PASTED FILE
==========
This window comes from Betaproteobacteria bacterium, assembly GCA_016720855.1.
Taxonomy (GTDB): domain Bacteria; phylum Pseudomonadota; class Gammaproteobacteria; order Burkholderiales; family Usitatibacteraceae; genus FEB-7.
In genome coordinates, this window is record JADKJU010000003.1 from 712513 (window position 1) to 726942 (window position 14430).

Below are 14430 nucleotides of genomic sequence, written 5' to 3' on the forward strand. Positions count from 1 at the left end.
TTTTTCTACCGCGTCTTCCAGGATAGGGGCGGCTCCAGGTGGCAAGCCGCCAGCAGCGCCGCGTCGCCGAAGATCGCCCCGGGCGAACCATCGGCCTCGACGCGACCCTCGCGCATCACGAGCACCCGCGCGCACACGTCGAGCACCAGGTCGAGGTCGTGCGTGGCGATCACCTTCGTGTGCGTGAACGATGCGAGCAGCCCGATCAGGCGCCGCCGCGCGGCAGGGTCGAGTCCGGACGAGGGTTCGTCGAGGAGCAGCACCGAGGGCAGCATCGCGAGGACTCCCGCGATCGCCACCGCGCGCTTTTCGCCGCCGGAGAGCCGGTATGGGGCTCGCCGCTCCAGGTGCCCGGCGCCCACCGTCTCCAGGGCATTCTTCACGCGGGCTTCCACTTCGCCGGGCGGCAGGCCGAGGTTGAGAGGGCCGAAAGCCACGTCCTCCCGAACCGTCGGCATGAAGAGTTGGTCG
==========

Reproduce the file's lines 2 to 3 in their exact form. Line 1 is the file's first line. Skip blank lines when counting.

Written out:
Taxonomy (GTDB): domain Bacteria; phylum Pseudomonadota; class Gammaproteobacteria; order Burkholderiales; family Usitatibacteraceae; genus FEB-7.
In genome coordinates, this window is record JADKJU010000003.1 from 712513 (window position 1) to 726942 (window position 14430).